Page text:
civlawyerbot wrote, in part, “I hate to say it, but it may be time to take both the military and VA systems away from appointed officers and sinecure career admin judges, and assign the cases to real courts with real judges.”  I respectfully demur. 
    Who are the “real” judges?  I was privileged to serve as an Air Force military judge, and I took my job incredibly seriously.  I am now an administrative law judge, and I take my job incredibly seriously (writing, of course, in my personal capacity).  In the military justice system, there is an appellate oversight process, which potentially ends up in the Supreme Court.  In the federal administrative judiciary, there is also an appellate oversight process, which potentially ends up in the Supreme Court.  “Real” judges are involved throughout the process, from the trial or hearing, through appeal.  
    And you know what?  At one time or another, all judges are criticized.  Yes, even the Article III judges.  All judges have to make tough calls all the time.  Some are upheld.  Some aren’t.  But Article III judges are no more “real” judges than other “real” judges, and no judge is perfect.  If you think that turning everything over to an Article III judge is going to make everything hunky-dory from now on, you’re kidding yourself.  Oh, and that next court-martial or whatever it’s going to be called–it’s going to last eight years, and the public defender’s office is going to be swamped.  Good luck with that.  
    I commend our judges, in courts-martial and in the Commissions, for being professionals and for making those tough calls.  Every one of them is a “real” judge.  

  82. Guilty Bystander says:

    civlawyerbot said:
    A soldier committed admitted desertion and misbehavior before then enemy and a military judge openly conspires to slap him on the wrist because he loves the former president and hates the current one?
    Is this the Nance situation?  If so, did the defendant benefit from Inverse Unlawful Command Influence?

  83. Advocaat says:

    A previous comment about this case’s potential for spawning more mandatory minimums resonated with me.  I think one of the strengths of the military justice system is the wide discretion at sentencing for most offenses.  I hope that does not change b/c of this accused and the sentence he received for abandoning his post and his unit.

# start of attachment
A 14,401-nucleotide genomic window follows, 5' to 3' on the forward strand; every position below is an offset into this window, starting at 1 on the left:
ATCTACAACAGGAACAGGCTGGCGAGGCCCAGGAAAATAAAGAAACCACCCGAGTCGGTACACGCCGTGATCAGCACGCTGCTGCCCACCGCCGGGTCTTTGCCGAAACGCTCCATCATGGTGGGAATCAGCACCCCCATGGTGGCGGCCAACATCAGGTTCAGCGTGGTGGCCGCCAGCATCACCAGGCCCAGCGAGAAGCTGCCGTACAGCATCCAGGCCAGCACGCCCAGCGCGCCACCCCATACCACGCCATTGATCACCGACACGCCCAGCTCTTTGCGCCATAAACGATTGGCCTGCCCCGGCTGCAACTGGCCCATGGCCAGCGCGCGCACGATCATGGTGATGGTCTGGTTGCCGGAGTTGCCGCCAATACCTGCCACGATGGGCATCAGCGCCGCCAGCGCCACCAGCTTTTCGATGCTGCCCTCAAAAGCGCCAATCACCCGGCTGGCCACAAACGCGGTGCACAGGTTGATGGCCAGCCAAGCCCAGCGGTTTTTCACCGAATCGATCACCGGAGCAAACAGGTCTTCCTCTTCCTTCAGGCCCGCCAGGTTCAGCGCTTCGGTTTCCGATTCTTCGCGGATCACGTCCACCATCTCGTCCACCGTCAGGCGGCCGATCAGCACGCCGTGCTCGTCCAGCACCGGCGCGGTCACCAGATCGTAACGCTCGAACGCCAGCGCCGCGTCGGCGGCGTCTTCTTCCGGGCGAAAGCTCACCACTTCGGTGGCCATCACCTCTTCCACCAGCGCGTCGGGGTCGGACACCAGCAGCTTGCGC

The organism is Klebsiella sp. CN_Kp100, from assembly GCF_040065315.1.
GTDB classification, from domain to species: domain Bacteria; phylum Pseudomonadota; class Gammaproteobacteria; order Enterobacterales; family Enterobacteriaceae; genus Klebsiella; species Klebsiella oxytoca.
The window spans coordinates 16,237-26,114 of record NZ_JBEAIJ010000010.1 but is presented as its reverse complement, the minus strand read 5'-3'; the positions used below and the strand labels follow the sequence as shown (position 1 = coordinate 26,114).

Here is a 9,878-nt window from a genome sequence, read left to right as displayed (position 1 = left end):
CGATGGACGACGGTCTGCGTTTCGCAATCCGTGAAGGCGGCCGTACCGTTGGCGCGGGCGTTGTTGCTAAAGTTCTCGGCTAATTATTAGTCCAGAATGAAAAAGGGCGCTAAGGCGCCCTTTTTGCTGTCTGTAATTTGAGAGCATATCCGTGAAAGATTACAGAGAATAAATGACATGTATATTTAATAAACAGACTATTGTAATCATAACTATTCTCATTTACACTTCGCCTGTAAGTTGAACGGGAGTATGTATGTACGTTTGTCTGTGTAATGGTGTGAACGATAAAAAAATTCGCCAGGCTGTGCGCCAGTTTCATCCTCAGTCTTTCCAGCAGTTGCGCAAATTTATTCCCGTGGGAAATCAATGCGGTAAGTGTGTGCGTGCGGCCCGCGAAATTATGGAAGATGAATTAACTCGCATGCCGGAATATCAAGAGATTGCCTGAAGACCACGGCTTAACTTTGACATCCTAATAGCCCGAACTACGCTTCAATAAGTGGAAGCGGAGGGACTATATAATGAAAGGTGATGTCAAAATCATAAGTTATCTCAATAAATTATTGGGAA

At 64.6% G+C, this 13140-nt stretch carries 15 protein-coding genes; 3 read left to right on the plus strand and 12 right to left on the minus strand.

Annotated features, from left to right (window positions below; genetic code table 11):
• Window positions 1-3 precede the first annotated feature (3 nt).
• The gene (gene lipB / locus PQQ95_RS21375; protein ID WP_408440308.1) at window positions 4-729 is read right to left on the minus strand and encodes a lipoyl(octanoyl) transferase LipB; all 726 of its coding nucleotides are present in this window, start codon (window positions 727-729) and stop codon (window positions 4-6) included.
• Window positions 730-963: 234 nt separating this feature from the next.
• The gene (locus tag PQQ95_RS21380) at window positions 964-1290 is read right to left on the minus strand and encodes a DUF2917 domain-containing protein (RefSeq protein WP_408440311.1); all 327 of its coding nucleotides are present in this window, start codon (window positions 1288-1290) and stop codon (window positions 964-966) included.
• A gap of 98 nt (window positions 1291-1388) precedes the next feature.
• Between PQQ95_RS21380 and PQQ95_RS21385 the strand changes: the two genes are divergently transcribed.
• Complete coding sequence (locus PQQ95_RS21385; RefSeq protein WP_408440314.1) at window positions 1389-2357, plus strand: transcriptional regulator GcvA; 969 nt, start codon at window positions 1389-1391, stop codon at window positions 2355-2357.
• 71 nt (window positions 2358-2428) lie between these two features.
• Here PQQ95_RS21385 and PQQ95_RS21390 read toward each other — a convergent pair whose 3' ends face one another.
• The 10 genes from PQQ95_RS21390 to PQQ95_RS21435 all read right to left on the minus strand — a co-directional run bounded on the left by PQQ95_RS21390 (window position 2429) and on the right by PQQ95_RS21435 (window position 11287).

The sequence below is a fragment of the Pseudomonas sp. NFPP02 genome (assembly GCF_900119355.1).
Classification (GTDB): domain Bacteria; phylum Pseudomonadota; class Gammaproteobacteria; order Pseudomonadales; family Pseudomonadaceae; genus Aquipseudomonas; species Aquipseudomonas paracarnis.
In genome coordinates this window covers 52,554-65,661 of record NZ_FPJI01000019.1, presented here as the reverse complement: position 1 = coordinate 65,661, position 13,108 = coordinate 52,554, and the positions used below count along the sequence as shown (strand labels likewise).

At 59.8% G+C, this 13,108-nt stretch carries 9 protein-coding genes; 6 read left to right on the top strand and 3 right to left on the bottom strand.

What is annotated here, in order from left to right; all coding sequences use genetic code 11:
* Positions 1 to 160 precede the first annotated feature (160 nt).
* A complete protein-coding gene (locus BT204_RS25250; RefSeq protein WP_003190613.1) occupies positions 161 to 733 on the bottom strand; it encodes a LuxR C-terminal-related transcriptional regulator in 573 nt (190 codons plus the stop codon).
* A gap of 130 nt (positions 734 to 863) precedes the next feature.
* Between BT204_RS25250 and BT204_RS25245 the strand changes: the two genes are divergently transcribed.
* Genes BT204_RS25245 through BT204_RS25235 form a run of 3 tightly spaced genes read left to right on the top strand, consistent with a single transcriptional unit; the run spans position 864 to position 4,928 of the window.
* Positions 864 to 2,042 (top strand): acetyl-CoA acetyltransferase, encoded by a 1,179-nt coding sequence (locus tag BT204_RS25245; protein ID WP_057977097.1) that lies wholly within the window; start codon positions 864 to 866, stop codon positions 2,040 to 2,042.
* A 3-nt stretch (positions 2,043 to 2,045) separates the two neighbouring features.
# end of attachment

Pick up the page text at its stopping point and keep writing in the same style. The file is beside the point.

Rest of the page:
84. Vulture says:

    The public is entitled…  The public is entitled to what, CD?  The public isn’t entitled to jack diddly.  It was a Congressional member that said there where going to be hearings if the sentence went this way.  Let him do it.  In the diction of your Mousseline want to be President, we’ll see what the public in entitled to.
    This stream of conscious vehicle called CAAFLog is that it’s like fine Russian literature.  Dostoevsky to be exact.  See Zach, No-Man, and Isaac, they are Crime and Punishment.  Tami, stewie, DCGG, and Kyle, that’s the Brothers Karamazov.  You.  You are the other one. 

  85. jagaf says:

    i have no real issue with the sentence handed down yesterday based on many of the facts mentioned in this piece; the conclusion, that a DD was too harsh, I find ridiculous however. I could have lived with a UO if they’d sep’d him years ago, but with the evidence adduced in court, DD was the obvious right answer. That said, with the UCI issues, particularly if more tweets are forthcoming, it will be interesting to see what happens going forward.

  86. Woobie says:

    There needs to be an AAR focused on the pre-trial and referral of this case. Hindsight is not 20/20 when the 15-6 IO and article 32 IO called for leniency. This was a waste of resources and probably caused the witnesses to feel worse about the whole situation than before they testified. The TCs did a good job for trial, but You have to question objectivity and savvy in the valuation of the case and lack of  foresight that leniency would be a just, but problematic, outcome for the command.

  87. J.M. says:

    I asked before, but it was probably lost in the comments. Are there applicable Son of Sam laws to prevent a book or movie deal? And what will happen with his promotion and back pay? Does he get 5 years back pay as a SPC then SGT, then busted to PV1, or is he considered to have been a PFC during those 5 years? 

  88. Concerned Defender says:

    A day later and I’m still thinking this was a total injustice.  
    Revisiting the issue of KIA’s, it would take very strong evidence to compel me to believe that those KIA’s were not looking for him just 1-2 months later.  Absent that, I think a mistake was made (unclear who made it) to not introduce or allow the introduction of evidence of same.  Did the prosecutors screw this up, or did the MJ screw up a ruling I wonder?  Or are all these Soldiers from the same BCT mis-informed that just a month later they were not looking for BB?